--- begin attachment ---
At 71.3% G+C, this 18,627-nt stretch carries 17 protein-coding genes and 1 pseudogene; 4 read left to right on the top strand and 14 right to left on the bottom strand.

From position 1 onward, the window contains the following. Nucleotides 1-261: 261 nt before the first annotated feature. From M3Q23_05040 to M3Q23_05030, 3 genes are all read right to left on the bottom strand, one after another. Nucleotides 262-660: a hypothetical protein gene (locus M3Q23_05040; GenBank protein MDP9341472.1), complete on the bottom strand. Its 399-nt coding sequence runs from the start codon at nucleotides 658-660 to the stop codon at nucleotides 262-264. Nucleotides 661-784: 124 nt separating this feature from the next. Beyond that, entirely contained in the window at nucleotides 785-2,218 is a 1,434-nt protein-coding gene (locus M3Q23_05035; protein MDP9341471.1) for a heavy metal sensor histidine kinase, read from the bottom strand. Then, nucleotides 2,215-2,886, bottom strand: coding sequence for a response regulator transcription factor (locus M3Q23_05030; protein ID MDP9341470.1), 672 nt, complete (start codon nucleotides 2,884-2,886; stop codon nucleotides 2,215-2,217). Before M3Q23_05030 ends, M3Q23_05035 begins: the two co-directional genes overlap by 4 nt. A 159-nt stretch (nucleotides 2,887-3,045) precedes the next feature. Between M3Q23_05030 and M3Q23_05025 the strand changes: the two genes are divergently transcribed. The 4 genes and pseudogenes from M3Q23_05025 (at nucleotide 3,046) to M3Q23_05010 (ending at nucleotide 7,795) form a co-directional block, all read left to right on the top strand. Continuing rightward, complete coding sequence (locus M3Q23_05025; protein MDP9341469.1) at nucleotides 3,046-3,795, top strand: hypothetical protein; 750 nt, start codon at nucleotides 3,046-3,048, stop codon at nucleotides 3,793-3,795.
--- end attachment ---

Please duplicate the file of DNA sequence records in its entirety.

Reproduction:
At 71.3% G+C, this 18,627-nt stretch carries 17 protein-coding genes and 1 pseudogene; 4 read left to right on the top strand and 14 right to left on the bottom strand.

From position 1 onward, the window contains the following. Nucleotides 1-261: 261 nt before the first annotated feature. From M3Q23_05040 to M3Q23_05030, 3 genes are all read right to left on the bottom strand, one after another. Nucleotides 262-660: a hypothetical protein gene (locus M3Q23_05040; GenBank protein MDP9341472.1), complete on the bottom strand. Its 399-nt coding sequence runs from the start codon at nucleotides 658-660 to the stop codon at nucleotides 262-264. Nucleotides 661-784: 124 nt separating this feature from the next. Beyond that, entirely contained in the window at nucleotides 785-2,218 is a 1,434-nt protein-coding gene (locus M3Q23_05035; protein MDP9341471.1) for a heavy metal sensor histidine kinase, read from the bottom strand. Then, nucleotides 2,215-2,886, bottom strand: coding sequence for a response regulator transcription factor (locus M3Q23_05030; protein ID MDP9341470.1), 672 nt, complete (start codon nucleotides 2,884-2,886; stop codon nucleotides 2,215-2,217). Before M3Q23_05030 ends, M3Q23_05035 begins: the two co-directional genes overlap by 4 nt. A 159-nt stretch (nucleotides 2,887-3,045) precedes the next feature. Between M3Q23_05030 and M3Q23_05025 the strand changes: the two genes are divergently transcribed. The 4 genes and pseudogenes from M3Q23_05025 (at nucleotide 3,046) to M3Q23_05010 (ending at nucleotide 7,795) form a co-directional block, all read left to right on the top strand. Continuing rightward, complete coding sequence (locus M3Q23_05025; protein MDP9341469.1) at nucleotides 3,046-3,795, top strand: hypothetical protein; 750 nt, start codon at nucleotides 3,046-3,048, stop codon at nucleotides 3,793-3,795.